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A CrossFit family: It’s not just dad doing the heavy lifting


cover-inside-feature-photoPictured, in front, from left: Maya, 10, Duke, 2, Marlie, 12, Cameron, 6. In back: Corey and Allison.

Corey Dickerson is a husband, father of four, fitness coach, business owner, county detective, former professional basketball player, and once upon a time, a Harlem Globetrotter. We visited him, his wife Allison, and their four very active children, Marlie, 12, Maya, 10, Cameron, 6, and Duke, 2, at Corey’s gym in Harrisburg. The two boys were busy pushing barbells around the floor while the girls were happy to have a day off school. Between lifting sets, Corey shared his thoughts on family, health and fitness with us.

Central Penn Parent: A Harlem Globetrotter?! What was that like?

Corey Dickerson: I was a member of the tour for approximately a year and a half. It was a great experience. I got to travel the Midwest states and also Mexico. [The Globetrotters are] more of an entertainment show than basketball, so it’s not really my cup of tea. The biggest highlight of my basketball career was playing professionally in Ireland and Iceland.

CPP: How long have you been seriously focused on fitness?

Corey: It’s been my passion since I can remember. I was never the biggest or strongest athlete, so staying in shape and being the most conditioned on the court became an addiction because I knew it was my way to separate myself.

CPP: Tell us about your gym, Signal 5 CrossFit. What’s your role in it?

Corey: I’m a co-owner and coach. The success in Signal 5 as a training facility and community has led to results and accomplished goals for children and adults in Dauphin County. It has also served as the platform for Freedom Forged Athletics and ultimately our huge involvement in Stark International. [Editor’s note: Freedom Forged is a chain of CrossFit gyms owned by Corey and his partners. Stark International, owned by one of Corey’s partners, makes all-natural workout-enhancing and recovery products.]

CPP: How do you focus on healthy living within your family?

Corey: With the gym and sports being what we enjoy and such a huge part of our lives – our three oldest play soccer and basketball – the only part to really focus on is the nutritional side. Allison does a great job making delicious meals that are healthy, so it’s easy to please the kids. We also try hard to keep healthy snacks in the home, but also allow the kids to be kids at times. You don’t want them to feel like being healthy is a job. It should just be their way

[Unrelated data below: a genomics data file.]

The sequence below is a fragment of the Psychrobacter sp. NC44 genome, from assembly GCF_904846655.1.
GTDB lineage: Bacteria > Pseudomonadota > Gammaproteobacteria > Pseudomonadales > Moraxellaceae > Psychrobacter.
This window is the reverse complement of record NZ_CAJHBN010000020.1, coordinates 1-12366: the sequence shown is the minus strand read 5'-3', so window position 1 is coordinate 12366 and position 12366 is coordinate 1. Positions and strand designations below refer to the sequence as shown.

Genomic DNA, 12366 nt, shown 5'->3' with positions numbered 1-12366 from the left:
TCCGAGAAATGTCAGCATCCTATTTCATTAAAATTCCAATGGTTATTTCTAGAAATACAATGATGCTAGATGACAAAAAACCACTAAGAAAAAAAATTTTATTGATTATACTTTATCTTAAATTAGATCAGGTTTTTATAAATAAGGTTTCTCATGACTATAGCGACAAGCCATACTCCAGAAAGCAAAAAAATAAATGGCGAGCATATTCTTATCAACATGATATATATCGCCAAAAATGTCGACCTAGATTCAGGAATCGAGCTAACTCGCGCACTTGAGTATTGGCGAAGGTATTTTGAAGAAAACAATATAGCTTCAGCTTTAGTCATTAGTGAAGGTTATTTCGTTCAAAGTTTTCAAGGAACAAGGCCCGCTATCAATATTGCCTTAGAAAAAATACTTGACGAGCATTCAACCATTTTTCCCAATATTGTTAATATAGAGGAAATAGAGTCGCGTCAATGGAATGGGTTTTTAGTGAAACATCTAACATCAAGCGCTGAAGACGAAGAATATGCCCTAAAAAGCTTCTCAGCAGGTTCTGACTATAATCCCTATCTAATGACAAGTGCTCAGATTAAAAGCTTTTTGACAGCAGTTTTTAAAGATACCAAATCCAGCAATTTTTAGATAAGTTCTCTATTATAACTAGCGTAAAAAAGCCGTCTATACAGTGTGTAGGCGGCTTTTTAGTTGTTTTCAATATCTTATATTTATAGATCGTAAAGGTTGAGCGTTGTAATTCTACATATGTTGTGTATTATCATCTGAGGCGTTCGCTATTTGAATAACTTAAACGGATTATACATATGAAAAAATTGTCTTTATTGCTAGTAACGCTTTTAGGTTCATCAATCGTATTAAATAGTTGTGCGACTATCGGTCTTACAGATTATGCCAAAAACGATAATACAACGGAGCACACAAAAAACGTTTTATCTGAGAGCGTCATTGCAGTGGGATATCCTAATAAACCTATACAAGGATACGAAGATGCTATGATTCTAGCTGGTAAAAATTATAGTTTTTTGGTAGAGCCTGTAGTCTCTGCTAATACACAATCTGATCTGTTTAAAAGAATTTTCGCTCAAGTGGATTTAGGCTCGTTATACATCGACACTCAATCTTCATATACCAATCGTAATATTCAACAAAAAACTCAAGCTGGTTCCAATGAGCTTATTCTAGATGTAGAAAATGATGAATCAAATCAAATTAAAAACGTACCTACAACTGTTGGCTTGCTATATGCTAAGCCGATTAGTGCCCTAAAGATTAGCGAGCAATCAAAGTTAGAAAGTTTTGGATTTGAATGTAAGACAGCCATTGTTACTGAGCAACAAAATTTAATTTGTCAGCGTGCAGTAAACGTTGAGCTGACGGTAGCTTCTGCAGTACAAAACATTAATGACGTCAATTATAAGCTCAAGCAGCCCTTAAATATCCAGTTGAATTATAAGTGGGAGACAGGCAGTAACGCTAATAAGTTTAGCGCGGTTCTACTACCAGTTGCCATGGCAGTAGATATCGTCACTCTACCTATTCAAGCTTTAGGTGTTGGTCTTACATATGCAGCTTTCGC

of life.

CPP: Do you work out with your family here at the gym?

Corey: I try to take the kids in the gym with me on weekends so that they can work out with me when no one is here. My oldest, Marlie, loves doing Olympic movement weight lifting, and it becomes a bonding time. The rest really like climbing the ropes, pull ups on rings, and so on.

CPP: What are your favorite family activities?

Corey: Going to the beach, Nerf dart wars, coaching them in basketball, watching their sporting events, dinner time, and church.

CPP: What’s the biggest mistake you think moms and dads make about getting fit?

Corey: Just thinking they don’t have enough time because of the kids’ activities. You have to make time! It’s vital to your health and wellness and your child’s. Make an hour a day to commit to your health.

CPP: Have you ever binge-watched Netflix while eating a half gallon of ice cream straight out of the carton? Just curious.

Corey: No. But I have eaten whole sheet birthday cakes after heavy deadlift sessions while binge-watching “The First 48” episodes! When you deadlift, you want to build the legs. When you eat a whole birthday cake, it goes straight to the legs. I’ll pick up a sheet cake at the store and they’ll ask me, “Whose birthday it is?” I’ll say, “No one’s. This is just for me. For tonight.”

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“Stitch to Learn, Learn to Stitch” Exhibit

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